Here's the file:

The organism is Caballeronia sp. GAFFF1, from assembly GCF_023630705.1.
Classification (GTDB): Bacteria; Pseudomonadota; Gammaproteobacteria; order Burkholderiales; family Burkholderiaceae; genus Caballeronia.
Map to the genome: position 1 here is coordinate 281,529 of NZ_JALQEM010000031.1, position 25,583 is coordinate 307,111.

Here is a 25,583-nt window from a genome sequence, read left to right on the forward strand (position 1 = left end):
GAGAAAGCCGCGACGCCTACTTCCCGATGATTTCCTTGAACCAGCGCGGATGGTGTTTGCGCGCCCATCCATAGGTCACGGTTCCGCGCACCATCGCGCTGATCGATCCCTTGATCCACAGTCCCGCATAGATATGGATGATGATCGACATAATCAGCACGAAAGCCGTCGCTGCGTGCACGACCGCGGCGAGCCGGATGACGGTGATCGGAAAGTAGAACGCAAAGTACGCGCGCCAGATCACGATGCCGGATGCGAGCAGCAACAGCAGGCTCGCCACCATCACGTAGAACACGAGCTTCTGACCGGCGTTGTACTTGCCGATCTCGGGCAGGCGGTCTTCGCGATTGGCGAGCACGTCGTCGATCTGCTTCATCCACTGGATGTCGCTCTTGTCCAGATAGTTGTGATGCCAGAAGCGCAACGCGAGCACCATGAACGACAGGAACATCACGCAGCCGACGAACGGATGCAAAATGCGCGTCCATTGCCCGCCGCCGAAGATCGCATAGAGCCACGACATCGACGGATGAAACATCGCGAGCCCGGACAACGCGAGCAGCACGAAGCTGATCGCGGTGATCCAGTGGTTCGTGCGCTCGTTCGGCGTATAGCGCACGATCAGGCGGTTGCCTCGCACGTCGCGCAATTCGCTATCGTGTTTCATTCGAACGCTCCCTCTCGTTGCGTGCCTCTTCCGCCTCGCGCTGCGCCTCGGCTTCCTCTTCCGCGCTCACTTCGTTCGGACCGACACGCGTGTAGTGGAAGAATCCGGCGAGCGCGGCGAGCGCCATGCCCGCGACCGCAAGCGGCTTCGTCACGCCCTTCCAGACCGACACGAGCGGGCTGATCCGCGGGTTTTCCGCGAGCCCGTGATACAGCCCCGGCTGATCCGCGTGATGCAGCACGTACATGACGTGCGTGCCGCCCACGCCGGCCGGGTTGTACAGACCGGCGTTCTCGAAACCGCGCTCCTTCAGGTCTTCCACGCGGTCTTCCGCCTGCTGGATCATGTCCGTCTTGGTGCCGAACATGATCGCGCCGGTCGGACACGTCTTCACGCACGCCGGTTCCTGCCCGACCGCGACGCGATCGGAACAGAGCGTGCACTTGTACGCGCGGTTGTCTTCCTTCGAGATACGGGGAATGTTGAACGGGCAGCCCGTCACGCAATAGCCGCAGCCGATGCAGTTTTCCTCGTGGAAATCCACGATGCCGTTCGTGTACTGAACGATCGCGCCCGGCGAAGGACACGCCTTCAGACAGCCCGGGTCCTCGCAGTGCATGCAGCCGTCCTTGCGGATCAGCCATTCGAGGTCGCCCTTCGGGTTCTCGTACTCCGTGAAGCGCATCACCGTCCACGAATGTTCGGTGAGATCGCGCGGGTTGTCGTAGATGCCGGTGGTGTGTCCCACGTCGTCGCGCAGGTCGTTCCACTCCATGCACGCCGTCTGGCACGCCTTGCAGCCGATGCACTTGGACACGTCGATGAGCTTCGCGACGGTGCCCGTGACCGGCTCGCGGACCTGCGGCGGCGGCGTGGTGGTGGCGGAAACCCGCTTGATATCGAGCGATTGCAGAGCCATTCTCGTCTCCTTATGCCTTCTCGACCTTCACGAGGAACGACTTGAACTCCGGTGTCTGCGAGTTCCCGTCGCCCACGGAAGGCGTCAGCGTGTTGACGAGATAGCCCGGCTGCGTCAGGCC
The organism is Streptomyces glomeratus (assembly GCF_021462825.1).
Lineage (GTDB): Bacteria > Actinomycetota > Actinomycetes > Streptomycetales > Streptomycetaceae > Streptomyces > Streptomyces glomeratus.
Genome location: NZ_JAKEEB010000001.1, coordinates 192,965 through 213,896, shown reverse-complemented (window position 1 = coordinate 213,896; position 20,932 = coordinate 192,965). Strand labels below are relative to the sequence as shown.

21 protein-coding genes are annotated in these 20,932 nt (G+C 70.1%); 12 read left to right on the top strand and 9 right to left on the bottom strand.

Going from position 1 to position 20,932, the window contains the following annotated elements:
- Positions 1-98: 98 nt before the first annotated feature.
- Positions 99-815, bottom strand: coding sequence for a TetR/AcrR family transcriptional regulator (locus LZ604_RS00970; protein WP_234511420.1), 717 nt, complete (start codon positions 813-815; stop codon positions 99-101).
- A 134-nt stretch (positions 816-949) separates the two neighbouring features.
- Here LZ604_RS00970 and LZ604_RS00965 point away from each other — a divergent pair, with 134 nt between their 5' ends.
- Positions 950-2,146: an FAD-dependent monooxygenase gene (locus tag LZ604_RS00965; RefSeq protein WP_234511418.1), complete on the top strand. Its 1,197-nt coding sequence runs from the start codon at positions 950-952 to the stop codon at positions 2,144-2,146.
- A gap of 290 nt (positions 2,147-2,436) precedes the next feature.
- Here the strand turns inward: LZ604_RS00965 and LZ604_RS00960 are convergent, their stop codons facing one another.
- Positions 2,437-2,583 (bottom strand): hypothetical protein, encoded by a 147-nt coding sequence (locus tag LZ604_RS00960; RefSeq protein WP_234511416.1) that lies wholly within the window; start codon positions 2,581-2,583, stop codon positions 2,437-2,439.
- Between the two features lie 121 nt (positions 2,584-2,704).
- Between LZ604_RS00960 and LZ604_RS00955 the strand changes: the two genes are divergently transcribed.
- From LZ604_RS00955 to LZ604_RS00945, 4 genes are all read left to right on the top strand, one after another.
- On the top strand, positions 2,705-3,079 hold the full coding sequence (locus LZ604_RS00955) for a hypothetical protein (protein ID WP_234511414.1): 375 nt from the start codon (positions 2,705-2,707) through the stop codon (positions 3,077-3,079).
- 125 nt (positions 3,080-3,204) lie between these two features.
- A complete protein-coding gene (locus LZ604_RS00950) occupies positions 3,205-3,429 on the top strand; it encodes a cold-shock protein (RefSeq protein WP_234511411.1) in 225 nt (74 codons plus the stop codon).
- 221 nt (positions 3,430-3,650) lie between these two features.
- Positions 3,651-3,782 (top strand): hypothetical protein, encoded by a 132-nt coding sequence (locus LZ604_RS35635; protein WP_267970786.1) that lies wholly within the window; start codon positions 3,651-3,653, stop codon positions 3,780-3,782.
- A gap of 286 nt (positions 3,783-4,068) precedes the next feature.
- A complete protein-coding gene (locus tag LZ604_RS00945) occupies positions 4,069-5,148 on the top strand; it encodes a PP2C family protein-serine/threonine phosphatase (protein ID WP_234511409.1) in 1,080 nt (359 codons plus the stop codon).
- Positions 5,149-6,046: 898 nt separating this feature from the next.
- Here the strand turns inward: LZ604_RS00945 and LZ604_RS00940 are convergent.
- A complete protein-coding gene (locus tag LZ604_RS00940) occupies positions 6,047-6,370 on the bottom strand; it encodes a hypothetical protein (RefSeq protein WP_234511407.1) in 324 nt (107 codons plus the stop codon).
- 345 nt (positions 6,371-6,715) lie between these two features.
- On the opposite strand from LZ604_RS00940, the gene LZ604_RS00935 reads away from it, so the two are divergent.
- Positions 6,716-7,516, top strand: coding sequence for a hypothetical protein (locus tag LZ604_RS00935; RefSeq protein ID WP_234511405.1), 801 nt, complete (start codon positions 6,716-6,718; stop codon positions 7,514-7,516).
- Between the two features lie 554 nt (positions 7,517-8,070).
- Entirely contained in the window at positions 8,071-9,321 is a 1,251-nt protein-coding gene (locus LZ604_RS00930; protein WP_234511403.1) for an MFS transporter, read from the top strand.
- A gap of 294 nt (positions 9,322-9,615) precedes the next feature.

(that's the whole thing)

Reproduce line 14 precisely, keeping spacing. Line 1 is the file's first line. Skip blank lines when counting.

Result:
- Here LZ604_RS00970 and LZ604_RS00965 point away from each other — a divergent pair, with 134 nt between their 5' ends.